The bit about my own history was just to illustrate that young people (the target audience for RP apparently) do take an interest in that sort of thing, not to suggest a method! Of course nobody would use that approach any more! (The Elite reference was because David Braben co-authored Elite and is also involved in RP).
If analysing the blob statically, and if you know the instruction architecture, we have much better tools now, including disassemblers, decompilers, type inference and much more. And internet so we can collaborate better.
16MB is a big blob, but it's highly unlikely that much of it is needed to make a useful open source subset of the functionality.
For perspective on speed: Recently I had to reverse engineer about half of a 1.5MB ARM driver blob in some detail, enough to fix bugs and improve performance deep within it. I'm not going to say what it was, only that it took me about 2 weeks with objdump and some scripts, not using more advanced tools. I didn't enjoy it because it was just to fix some bugs the manufacturer left in :-/ (The best bit was a one-bit change that tripled video playback performance and stopped it stuttering :roll-eyes:)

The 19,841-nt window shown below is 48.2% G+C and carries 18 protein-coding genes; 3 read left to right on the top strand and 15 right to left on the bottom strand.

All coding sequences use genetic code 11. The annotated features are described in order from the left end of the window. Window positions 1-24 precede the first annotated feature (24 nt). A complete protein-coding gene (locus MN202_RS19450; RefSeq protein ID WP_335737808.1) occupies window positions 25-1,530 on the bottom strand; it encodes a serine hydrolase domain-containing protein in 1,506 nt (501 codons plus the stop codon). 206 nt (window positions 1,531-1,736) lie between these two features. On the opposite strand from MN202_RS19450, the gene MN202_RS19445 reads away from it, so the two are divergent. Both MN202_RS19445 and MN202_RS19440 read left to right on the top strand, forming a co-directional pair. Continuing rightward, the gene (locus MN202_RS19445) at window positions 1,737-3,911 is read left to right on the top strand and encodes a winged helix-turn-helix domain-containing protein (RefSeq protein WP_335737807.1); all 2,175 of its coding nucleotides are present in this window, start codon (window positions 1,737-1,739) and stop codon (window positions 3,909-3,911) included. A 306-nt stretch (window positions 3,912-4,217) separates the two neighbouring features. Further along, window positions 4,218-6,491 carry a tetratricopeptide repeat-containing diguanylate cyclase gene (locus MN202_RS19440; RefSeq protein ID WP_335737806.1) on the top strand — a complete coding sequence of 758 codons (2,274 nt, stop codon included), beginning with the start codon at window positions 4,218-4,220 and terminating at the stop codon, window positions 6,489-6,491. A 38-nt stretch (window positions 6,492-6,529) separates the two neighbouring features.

But there may be a big fat license prohibiting anyone from openly using the results of that type of deep code analysis on the RP's blob.
Plus, there's the secret GPU/RISC architecture to get to grips with; that's not going to be obvious.
So it would probably have to be Nouveau-style: Run the original, watch its interactions with the device (with tracing probes), replay things, change things randomly, try things, gradually build up a picture through guessing as much as anything. That's a much bigger task than statically analysing a blob's code. (At least, to me it seems so.) I don't know whether it's practical on the RP, and I don't know whether it's too difficult. But it worked with Nouveau - and that now supports a lot of nVidia chips - so not to be dismissed as impossible.
You never start all over after a chip rev. That's why they call them revs, not new architectures. You can diff code in blobs if need be; often the changes for a chip rev are very small.
You may be right about needing a lot of 11-year-olds (or others). Luckily the RP is cheap and interesting enough, that it might attract enough interest.
The suggestion isn't all that serious, but nor is it an impossible task, so I think it's worth floating the idea around, see how much interest there is in at least looking further at the practicalities and legalities.